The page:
Spotting a bus, dirt bike (not a wanted sight) and a few cars meant I had arrived at the campsite. A pretty large area, it is dog friendly and has some good facilities for campers like a water tank, BBQs and toilets. I felt like an intruder as I wandered through the campsite with the campers that were awake eyeing me off as if walkers were an alien concept. Not wanting to stick around and with a tight schedule to keep I moved through and found my way out of the campsite. I've never found car camping areas to be particularly nice places to walk through anyway so was happy to be out on the road and making my way towards the next section of walking trail. As I passed a body of water and walked along the edge of the road trying to find the path heading north, I had a cool wildlife experience. A Black Wallaby popped out of the undergrowth and once it realised I was there, quickly headed back. It stopped long enough for one photo and it was nice to see a different kind of wallaby to the ones we get in Western Australia.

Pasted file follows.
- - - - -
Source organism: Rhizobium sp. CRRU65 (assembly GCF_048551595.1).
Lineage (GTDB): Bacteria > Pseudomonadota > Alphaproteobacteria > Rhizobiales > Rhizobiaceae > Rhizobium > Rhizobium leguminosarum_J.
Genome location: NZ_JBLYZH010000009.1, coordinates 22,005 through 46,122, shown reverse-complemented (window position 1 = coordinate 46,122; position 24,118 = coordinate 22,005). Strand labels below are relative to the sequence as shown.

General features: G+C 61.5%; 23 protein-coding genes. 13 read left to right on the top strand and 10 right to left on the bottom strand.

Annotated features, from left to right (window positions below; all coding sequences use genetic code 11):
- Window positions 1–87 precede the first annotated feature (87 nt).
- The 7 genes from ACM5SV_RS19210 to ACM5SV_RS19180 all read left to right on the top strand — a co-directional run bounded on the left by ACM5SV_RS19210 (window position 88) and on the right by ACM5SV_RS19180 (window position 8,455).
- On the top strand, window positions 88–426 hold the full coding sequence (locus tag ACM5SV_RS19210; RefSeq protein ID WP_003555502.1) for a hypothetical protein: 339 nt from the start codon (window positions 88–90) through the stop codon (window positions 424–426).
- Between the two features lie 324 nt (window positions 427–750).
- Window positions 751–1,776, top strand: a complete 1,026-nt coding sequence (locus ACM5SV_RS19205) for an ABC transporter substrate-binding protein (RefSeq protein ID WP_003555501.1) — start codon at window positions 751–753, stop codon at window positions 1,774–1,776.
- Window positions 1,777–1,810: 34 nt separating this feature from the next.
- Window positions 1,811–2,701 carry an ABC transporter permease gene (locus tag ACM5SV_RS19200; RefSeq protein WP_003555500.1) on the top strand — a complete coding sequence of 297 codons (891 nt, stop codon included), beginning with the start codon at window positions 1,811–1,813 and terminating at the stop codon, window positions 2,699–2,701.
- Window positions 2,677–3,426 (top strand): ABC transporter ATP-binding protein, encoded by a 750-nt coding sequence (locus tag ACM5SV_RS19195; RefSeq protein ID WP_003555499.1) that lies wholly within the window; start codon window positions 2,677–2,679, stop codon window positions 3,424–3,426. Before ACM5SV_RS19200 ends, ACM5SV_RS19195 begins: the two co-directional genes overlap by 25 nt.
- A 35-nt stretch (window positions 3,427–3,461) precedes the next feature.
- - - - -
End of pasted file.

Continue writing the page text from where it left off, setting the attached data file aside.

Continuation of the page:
After saying hello to the locals I found the track leading north and an old sign giving directions to various points. Where I was headed is called the West Ridge Walking Track and funnily enough traverses the western side of the Mount Alexander Ridge. This meant finishing the lower loop by heading along the lowest part of the whole hike. Walking through the Manna Woodlands was enjoyable with a couple of rocky platforms providing a good viewpoint to see the prominence of Mount Alexander that I would be hike to in the not too distant future. Reaching the Jag once again, I had completed the first loop in good time and for what I expected to be the lesser of the two loops, it was a pleasant experience. Heading back towards Dog Rock, I veered right instead of left and figured taking the west side of the second loop to be the best option. Aside from being the shadier of the two options, it just felt natural to do this walk as a figure 8 (plus the track notes suggested the last bit going this way was off track). With the sun now climbing a little higher in the sky, the first part of the loop was bathed in some beautiful light, illuminating the wildflower meadows lining the trail.